A traditional/conventional/upright vacuum cleaner is upright with its components assembled in this order: brushes, intake vent, fan blades, cleaning bag and exhaust vent. The brushes are located at the intake vent and rotate at high speed.

When the brushes come into contact with a dirty carpet, they dislodge the dust/debris through friction. Next, powerful, high-speed fan blades placed behind the intake vent, suck in this dust/debris with the help of a cleaning bag (a filter, usually located behind the fan blades), which filters the dust/dirt/allergens.

The filtered air at last exits the vacuum cleaner through an exhaust vent located behind the cleaning bag.

With technology evolving continuously, lighter, easy to use, efficient, economical and location-specific vacuum cleaners of different size and shape are entering the market to give you greater cleaning effectiveness and satisfaction.

How to Choose Vacuum Cleaner?

While selecting a vacuum cleaner, first decide on which type you’d need – an upright or canister, a bagged or a bagless vacuum cleaner. It should have a regulator for carpet level adjustment. Further, switches for all operations should be conveniently located, and a swiveling base for 360° rotation.

Check the piping system for air leaks. Purchase one having a built-in hose because you could pump water through a garden hose attached to the vacuum cleaner. If you prefer a canister vacuum, one with at least 25 feet of automatic retractable cord will be convenient for storage; also, ensure it features an adjustable telescopic wand that can reach high (ceiling) and difficult-to-reach places (below furniture & corners); a blower mechanism will be a good addition.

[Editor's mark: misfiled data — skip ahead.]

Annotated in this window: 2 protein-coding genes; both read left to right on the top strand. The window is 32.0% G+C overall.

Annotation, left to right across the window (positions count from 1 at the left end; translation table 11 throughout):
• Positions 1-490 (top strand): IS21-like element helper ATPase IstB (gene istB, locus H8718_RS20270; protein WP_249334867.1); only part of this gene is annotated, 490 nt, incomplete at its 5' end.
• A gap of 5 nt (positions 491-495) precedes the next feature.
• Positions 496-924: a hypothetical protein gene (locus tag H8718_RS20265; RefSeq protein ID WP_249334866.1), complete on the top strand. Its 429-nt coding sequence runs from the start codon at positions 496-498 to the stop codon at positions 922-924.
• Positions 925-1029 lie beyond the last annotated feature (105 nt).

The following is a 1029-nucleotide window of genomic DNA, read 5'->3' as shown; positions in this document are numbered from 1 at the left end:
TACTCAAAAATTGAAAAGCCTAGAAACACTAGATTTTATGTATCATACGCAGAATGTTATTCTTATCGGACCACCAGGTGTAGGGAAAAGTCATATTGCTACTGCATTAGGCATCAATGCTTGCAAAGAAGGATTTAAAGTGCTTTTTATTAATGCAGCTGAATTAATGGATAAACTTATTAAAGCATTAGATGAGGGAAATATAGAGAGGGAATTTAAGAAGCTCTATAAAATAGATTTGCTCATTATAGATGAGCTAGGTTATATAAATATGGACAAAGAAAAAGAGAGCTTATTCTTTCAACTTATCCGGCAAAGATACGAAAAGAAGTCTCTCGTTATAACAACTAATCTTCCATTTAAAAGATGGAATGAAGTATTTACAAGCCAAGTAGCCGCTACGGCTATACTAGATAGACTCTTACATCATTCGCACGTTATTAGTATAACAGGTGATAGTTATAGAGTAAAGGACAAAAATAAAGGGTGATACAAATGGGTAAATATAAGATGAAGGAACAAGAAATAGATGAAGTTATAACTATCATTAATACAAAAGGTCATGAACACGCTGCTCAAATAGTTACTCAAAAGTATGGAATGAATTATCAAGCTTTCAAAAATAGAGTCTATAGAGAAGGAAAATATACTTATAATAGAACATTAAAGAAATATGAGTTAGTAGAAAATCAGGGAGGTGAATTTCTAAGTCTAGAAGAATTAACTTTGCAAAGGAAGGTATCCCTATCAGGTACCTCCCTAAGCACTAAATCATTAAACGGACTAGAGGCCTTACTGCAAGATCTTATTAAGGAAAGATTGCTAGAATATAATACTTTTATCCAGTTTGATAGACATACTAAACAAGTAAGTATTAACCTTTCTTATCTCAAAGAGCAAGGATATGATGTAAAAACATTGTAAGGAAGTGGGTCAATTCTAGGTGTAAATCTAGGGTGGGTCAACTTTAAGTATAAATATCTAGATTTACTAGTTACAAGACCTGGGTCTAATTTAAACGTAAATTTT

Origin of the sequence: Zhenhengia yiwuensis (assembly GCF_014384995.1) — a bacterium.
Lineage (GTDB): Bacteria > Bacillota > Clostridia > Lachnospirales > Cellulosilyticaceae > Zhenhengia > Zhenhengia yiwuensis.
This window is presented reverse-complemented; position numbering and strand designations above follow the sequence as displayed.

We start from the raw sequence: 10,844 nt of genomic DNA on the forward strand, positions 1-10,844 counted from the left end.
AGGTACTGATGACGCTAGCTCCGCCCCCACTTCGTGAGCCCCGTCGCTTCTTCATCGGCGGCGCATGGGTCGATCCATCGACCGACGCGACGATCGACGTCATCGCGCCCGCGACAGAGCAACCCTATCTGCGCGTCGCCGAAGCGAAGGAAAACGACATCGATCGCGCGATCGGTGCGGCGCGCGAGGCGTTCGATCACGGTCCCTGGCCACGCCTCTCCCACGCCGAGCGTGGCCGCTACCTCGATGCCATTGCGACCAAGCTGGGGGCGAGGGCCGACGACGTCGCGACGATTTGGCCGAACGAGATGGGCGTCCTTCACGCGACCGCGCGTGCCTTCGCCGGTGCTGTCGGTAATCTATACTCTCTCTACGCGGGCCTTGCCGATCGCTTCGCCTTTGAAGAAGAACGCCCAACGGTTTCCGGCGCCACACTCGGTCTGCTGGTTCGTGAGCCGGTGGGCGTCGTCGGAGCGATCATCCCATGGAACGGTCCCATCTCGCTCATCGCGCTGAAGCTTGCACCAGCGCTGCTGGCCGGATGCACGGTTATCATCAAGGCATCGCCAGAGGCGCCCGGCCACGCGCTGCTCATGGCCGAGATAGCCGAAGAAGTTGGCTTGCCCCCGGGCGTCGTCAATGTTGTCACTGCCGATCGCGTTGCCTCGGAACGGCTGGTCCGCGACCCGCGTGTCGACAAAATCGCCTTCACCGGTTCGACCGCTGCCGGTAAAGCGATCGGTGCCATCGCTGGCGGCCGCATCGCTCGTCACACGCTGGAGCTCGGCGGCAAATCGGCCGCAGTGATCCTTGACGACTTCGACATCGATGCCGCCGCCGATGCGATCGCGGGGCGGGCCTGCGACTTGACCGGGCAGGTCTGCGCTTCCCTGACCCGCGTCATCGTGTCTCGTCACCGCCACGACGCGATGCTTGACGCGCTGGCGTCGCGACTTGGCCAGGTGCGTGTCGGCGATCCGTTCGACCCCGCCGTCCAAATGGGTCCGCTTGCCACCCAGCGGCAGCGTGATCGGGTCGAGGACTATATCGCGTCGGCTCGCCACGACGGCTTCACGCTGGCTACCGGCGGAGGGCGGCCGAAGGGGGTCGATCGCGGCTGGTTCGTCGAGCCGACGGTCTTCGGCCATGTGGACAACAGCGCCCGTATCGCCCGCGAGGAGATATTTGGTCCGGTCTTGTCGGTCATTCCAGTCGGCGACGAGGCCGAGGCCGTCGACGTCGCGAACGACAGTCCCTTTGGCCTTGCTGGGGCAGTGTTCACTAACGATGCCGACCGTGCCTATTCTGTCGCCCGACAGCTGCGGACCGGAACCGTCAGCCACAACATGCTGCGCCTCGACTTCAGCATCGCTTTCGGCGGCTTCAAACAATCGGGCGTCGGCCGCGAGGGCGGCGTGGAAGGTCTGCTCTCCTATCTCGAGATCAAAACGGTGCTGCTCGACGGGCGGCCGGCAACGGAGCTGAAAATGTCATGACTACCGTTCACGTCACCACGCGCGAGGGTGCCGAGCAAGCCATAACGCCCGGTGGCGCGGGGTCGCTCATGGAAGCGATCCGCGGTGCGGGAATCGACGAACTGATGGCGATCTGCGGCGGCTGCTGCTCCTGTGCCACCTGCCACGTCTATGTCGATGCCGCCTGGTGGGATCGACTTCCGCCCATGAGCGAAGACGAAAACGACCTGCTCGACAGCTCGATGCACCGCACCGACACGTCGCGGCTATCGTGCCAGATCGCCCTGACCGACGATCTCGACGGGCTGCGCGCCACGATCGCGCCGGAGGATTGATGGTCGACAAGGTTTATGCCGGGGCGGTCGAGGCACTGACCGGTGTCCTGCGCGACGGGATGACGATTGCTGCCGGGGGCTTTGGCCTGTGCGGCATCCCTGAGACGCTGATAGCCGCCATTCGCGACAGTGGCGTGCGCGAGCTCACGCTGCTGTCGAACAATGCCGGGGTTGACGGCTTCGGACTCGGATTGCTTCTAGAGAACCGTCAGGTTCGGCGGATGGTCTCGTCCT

Check the list of standard accessories that you need for your favored vacuum cleaner.

If you live in a large home, a large-sized vacuum cleaner will help forestall frequent emptying of the cleaning bag, which is time-wasting. Further, your vacuum cleaner should be light or equipped with good quality wheels to move quickly from one room to another.

It should have a suitable range of suction forces for different locations in your home/office. A vacuum cleaner with a single high suction force can destroy carpets. Next, make sure that your vacuum cleaner has a reliable and powerful filtering method (preferably located before the air reaches the fan blades) to ensure catch of all dust/dirt/allergens by the cleaning bag (filter) before the air re-enters room circulation.

The filtering method is particularly critical to families having allergies or breathing issues. An ordinary/mediocre vacuum cleaner can only filter particles 30 microns in size. Choose a High effectiveness Particle Air (HEPA) vacuum cleaner with AAFA (Asthma and Allergy Foundation of America) clearance.

It might guarantee 99.97% filtration of 0.3 micron-sized particles. Lastly, select one having 5-year-warranty for the engine, and at least one year for other parts.


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About the author

Hi I’m Alexander, founder of HouseholdMe.com and I’d like to say thank you for dropping by. Like most of you, the first thing I look at before buying something online is reviews or buying guides. By reading what other people say will help me gauge whether or not a product is good or not.  I am trying to help people find answers, solve problems, and get inspired.